PublISHED ON 18 May 2018

UpDATED ON 18 June 2018

How Swedish research is funded

Each year, the Swedish Government allocates funds for research in the national budget. Approximately half of those funds go directly to higher education institutions (HEIs). The rest is allocated to researchers by government research funding bodies and other public authorities. The Swedish Research Council is the largest of all the government research funding bodies. You can read more about the allocation of public funds and our role in the research system here.

Research and development – R&D

Research and development, R&D, is the term used to describe all research and development work carried out in a country. It covers everything from basic research to the development of products and services that are based on research results.

The percentage of a country’s GDP that is spent on research and development, along with the percentage of the population actively working with research, provides a measure of the amount of resources a country devotes to R&D. In international comparisons, Sweden ranks at the top when it comes to investment in research and development. Companies account for nearly 60 per cent of the funding, and also conduct most of the research. Research at HEIs accounts for approximately 25 per cent of the total Swedish R&D system and is primarily publicly funded.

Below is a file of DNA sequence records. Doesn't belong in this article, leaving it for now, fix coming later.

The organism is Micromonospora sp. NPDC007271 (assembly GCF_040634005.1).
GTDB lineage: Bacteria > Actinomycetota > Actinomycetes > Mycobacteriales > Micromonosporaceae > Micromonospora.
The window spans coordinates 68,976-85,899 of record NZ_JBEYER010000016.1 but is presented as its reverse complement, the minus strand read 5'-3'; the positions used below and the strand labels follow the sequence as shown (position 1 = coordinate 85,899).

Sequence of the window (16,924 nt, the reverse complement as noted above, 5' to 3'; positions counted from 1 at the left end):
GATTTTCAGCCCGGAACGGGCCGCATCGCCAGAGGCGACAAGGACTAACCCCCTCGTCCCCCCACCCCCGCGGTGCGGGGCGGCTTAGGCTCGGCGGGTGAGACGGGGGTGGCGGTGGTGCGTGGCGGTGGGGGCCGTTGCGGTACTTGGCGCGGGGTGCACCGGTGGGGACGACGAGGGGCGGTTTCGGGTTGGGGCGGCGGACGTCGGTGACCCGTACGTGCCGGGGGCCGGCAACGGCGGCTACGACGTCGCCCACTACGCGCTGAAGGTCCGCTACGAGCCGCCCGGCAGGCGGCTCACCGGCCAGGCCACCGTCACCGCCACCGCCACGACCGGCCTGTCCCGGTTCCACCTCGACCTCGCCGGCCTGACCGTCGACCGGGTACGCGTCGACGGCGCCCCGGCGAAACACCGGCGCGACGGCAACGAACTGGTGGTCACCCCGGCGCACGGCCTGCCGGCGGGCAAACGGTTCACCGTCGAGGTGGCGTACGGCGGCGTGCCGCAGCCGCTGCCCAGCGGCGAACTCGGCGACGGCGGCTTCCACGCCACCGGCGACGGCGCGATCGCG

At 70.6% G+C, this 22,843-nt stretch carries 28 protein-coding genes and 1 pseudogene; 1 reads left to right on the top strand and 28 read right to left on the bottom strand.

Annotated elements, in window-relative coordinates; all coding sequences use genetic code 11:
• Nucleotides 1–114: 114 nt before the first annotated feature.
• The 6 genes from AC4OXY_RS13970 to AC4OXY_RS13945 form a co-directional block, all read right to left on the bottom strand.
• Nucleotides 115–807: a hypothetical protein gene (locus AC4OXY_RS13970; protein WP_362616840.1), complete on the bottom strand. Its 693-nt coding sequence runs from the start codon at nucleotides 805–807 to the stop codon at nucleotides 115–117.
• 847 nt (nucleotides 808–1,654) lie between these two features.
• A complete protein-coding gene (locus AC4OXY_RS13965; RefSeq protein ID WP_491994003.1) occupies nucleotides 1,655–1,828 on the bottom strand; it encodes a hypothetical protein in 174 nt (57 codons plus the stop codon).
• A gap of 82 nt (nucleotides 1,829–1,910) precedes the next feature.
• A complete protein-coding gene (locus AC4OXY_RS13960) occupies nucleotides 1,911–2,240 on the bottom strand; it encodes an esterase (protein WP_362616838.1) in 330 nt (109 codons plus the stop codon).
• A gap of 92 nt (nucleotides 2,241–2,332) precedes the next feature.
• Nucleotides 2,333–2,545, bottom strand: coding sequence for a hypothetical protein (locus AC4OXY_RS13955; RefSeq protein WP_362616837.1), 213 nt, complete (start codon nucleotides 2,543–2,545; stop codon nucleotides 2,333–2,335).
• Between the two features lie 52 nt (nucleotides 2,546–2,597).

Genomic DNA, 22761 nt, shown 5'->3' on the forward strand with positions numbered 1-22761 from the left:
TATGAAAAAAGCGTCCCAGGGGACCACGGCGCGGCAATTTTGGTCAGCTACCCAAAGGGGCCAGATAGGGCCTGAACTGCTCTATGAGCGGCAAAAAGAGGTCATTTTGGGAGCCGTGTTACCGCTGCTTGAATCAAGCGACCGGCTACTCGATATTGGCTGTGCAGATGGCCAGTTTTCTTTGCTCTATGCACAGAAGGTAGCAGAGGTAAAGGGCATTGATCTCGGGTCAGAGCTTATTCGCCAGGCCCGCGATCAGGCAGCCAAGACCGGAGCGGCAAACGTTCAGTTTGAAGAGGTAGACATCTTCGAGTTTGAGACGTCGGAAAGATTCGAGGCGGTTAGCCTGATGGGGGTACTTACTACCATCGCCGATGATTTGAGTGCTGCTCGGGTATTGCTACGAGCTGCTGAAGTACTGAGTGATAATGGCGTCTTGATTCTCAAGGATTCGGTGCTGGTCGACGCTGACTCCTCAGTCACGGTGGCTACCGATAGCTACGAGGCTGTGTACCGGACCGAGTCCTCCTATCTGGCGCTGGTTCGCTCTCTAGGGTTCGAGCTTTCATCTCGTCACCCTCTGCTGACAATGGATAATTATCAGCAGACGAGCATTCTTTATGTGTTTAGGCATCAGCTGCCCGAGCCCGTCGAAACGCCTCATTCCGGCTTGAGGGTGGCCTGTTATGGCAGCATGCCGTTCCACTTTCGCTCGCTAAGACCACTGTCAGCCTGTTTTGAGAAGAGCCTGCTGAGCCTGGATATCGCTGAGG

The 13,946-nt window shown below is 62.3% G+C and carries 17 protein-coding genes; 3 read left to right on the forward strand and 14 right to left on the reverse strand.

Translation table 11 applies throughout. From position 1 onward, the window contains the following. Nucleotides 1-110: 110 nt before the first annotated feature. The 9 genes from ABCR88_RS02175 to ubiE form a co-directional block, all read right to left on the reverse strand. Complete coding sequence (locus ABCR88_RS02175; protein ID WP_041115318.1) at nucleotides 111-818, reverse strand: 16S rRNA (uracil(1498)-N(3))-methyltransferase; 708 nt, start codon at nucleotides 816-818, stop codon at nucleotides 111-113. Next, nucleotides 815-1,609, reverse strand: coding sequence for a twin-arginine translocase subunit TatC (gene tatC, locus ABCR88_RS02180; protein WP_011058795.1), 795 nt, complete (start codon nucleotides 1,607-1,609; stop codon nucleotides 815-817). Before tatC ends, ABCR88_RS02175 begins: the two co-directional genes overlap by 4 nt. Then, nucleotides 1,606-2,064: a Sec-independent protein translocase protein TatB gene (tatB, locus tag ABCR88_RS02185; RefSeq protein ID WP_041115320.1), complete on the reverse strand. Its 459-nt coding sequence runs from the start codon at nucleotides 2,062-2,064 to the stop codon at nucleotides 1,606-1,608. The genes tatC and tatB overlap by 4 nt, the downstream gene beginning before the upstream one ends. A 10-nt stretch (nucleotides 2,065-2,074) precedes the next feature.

Research funding in Sweden 

Financing of research and development can be viewed from two perspectives. Allocation by funding body (upper section of the figure) is one view, another is where/by whom the research is conducted (lower section of the figure). The figure shows the financial volume, in billion SEK, and the cash flows in the Swedish R&D system for 2015. The total amount differs, which has to do with various factors such as funds being paid to a researcher in a certain year, but only a portion of those funds getting used in that same year. Source: The Swedish Research Barometer 2017

Research and development – R&D

Research and development, R&D, is the term used to describe all research and development work carried out in a country. It covers everything from basic research to the development of products and services that are based on research results.

The percentage of a country’s GDP that is spent on research and development, along with the percentage of the population actively working with research, provides a measure of the amount of resources a country devotes to R&D. In international comparisons, Sweden ranks at the top when it comes to investment in research and development. Companies account for nearly 60 per cent of the funding, and also conduct most of the research. Research at HEIs accounts for approximately 25 per cent of the total Swedish R&D system and is primarily publicly funded.

Amount of government funding that goes to research

During the period 2005–2017, government funding of research increased from around 24 billion SEK per year to around 37 billion SEK per year. Almost half went straight to HEIs as direct government funding (block grants). The remainder was allocated to researchers via government research funding bodies (such as the Swedish Research Council), or to public agencies that either distribute research funding or use the funds to conduct their own research (examples are the Swedish Environmental Protection Agency and the Swedish Meteorological and Hydrological Institute).

Targeted Government initiatives

Sometimes, the Government earmarks funds for research areas deemed to be particularly important. Public authorities, including the Swedish Research Council, are responsible for implementing such targeted initiatives.